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21 NOVEMBER 2018

Where am I? Home Columns Paul Upham
 

Soliman ready to prove Mundine is mundane


By Paul Upham: Former Commonwealth middleweight champion Sam Soliman, 12-6 (4), arrived in Sydney from the UK on Wednesday morning in preparation for his clash with fellow Australian, Anthony “The Man” Mundine, 8-0 (7), on Monday night at the Wollongong Entertainment Centre on the South Coast of NSW.

“I’ve had so many championship fights, it’s like a home in the ring you know. The publicity I’m getting is bigger than any fight I’ve ever had so it makes it more exciting,” said Soliman.

“I’ve fought Howard Eastman, Raymond Joval, Neville Brown and Cornelius Carr and they are big champions in England, over the space of 18 months. You can’t beat experience, you can’t buy experience and you can’t get taught experience, it just has to happen. I made the move to the UK and now it is all paying off.”

On paper, Soliman is a better class of boxer than IBF No.15 Mundine has faced in his short career since leaving rugby league and starting as a pro in July 2000.

“He’ll be up in a bigger league, without trying to big note myself. He will be up in a bigger league because of the fact that he has got me at short notice, not expecting to have fought me. Now he has got me because I am the only guy who would fly down and take a fight on 10 days short notice like this,” said Soliman. (Mundine’s original opponent Ramon Pedro Moyano, the son of legendary middleweight world champion Carlos Monzon, was not given clearance to box by the Argentine Boxing Federation).

“Little does he know that it has got absolutely nothing to do with my performance because I am always keeping fit. I have a week off after a fight and do nothing. I go out and party and then I am straight back in the gym whether I have got a fight coming up or not,” said Soliman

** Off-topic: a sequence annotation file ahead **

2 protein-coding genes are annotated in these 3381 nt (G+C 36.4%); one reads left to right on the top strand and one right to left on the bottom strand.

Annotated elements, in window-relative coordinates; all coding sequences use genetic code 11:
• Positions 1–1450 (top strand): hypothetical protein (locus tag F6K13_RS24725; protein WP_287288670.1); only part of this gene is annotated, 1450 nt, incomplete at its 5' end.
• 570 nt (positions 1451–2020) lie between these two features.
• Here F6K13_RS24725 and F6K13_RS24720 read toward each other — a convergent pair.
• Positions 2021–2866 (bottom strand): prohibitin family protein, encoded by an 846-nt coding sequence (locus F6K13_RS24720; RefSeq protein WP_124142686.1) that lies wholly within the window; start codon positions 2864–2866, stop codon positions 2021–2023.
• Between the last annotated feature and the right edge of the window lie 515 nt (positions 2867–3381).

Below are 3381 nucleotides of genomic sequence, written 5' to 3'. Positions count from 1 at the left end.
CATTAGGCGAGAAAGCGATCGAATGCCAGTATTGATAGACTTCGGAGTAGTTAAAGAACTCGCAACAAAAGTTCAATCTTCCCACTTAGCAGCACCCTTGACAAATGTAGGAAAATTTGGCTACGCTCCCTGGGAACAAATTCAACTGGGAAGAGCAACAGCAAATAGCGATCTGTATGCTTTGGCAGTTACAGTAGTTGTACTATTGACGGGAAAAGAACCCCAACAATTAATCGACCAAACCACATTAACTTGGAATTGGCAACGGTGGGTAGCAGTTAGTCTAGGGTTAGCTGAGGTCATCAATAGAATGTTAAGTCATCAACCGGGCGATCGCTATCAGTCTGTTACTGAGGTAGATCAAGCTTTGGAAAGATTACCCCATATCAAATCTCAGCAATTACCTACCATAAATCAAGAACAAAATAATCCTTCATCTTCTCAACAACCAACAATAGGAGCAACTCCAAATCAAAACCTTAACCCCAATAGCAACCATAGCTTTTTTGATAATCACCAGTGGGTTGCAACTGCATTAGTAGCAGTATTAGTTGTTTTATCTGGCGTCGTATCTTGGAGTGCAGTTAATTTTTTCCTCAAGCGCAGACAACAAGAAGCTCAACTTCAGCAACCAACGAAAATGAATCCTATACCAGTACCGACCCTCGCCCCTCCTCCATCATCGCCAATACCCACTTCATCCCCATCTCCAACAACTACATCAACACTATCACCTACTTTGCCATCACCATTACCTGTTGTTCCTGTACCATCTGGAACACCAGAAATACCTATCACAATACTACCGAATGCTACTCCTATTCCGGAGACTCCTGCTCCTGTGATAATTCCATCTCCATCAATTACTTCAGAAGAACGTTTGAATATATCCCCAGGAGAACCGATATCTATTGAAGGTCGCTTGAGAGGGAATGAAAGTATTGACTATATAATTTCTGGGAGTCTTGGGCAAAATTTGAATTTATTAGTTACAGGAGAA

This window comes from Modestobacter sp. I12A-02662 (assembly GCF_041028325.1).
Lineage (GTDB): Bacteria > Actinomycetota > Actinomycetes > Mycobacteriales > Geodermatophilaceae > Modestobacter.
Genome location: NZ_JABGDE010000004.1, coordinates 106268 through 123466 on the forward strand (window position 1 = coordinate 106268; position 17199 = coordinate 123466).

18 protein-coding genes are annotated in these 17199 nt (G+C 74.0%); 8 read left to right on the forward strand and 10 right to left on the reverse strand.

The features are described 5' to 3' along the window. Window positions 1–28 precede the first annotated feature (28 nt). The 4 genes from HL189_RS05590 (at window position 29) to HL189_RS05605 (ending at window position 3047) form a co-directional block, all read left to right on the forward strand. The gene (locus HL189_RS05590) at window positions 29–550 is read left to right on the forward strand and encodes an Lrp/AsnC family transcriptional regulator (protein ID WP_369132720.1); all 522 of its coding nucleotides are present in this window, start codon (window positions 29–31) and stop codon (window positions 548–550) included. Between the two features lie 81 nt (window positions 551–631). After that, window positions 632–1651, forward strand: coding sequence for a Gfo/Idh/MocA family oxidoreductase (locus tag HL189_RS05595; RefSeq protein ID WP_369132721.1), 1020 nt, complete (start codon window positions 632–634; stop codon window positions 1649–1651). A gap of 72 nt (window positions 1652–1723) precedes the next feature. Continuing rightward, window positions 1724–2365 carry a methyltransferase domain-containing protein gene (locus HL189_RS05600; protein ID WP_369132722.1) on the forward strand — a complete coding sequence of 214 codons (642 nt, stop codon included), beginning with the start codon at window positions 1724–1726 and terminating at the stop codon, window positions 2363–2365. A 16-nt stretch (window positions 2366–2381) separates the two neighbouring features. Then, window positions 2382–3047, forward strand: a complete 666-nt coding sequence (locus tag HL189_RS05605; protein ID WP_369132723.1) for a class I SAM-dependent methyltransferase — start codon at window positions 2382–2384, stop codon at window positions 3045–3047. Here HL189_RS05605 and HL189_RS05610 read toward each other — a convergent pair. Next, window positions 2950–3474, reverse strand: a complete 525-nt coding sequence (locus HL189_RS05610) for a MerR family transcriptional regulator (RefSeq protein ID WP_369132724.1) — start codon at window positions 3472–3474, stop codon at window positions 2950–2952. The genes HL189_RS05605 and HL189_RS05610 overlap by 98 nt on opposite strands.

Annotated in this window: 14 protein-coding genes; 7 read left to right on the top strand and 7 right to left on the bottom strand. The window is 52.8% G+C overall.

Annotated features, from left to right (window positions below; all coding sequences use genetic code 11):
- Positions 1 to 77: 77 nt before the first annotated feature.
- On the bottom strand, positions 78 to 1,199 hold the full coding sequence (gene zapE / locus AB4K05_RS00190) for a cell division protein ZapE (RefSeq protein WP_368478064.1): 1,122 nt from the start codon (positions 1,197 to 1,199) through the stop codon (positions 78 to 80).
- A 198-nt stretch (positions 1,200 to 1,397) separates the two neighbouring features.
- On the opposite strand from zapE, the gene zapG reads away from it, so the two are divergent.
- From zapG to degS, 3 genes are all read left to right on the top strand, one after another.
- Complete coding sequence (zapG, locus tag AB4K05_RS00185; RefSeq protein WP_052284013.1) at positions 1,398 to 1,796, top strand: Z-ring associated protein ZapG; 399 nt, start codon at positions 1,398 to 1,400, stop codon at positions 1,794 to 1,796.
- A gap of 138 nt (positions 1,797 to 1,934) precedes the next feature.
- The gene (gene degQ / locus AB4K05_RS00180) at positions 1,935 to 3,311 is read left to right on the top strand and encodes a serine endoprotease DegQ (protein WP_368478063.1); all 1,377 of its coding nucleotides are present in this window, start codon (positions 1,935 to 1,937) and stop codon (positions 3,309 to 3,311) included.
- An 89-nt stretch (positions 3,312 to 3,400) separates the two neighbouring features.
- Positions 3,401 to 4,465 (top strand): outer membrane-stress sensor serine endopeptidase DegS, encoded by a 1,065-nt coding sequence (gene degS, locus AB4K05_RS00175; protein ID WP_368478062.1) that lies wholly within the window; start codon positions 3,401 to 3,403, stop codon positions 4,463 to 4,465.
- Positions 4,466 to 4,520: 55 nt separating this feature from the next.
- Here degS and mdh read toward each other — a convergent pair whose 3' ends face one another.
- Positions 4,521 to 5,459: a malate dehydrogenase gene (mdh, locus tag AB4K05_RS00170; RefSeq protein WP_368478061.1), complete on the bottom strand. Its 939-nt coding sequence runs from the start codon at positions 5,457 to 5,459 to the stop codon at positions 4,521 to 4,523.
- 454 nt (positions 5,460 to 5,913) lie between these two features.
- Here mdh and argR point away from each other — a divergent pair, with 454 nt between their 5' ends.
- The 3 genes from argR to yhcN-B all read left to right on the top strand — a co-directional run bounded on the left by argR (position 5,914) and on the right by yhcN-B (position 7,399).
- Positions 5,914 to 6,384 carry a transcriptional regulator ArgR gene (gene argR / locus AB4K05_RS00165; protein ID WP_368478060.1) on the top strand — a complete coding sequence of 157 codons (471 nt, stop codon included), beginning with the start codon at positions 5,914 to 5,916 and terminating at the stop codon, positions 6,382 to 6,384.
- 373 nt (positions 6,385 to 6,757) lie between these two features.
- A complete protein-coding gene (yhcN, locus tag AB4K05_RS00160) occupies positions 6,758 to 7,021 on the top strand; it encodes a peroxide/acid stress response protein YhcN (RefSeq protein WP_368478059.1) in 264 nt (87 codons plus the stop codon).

“I have been sparring Stevie Roberts the WBF champion, who is 24-0, every day for the last two weeks since I got told about the fight. The result will have nothing to do with short notice because I am always keeping fit.”

Soliman has been publicly challenging Mundine the IBF Pan Pacific super-middleweight champion since the beginning of this year and has finally got the fight that he wants to help lift him into the world rankings.

“Not only wanting this for a while, but it is the shot that can help put me in the Top 10. What makes this exciting for both me and Anthony, is that we are both very hungry and both going for something that will put us in the Top 10 and we both want a world championship shot,” said Soliman.

“One of us is going to get it and it is not going to be him,” he added.

After seeing the opponents that 26-year-old Mundine was facing, Soliman labelled “The Man” as “Mundane” and sent him a photo of him wearing the slogan on a t-shirt to help secure the bout.

“If I saw a t-shirt saying Sam Soliman is mundane, I’d be jumping the river to get him,” said Soliman. “People want to see a challenge. They don’t want to see a challenge from a guy who is 38 years old and you can pick him off all night. That’s where the name ‘Mundane” came out.”

“They have all been well chosen opponents for him, but he does fight better than a boxer who has had four or five fights. All credit to my manager Pat Healy for pushing with SecondsOut.com to help get me this fight. If it wasn’t for him and SecondsOut.com I would not have got the fight.”

Originally from Melbourne, Victoria, Soliman has previously fought in Wollongong once before when he defeated Bradley Mayo on points over 12 rounds in July 1999.

The former Australian cruiserweight, super-middleweight and middleweight champion credits the support he receives from his family, which puts him in the right mindset to win when he enters the ring.

“I’m 27 years old and I’m peaking. This is for my family and my friends. I always wanted a world title and I went to England to get one. It’s ironic that I’ve ended up coming back to Australia to win a big fight to get me to a world title,” said Soliman.

“My parents were rapt that I was coming home. They have so much faith in me. My parents are unbelievable. They have so much faith in me, it makes me fight like I do.”


Paul Upham
Contributing Editor



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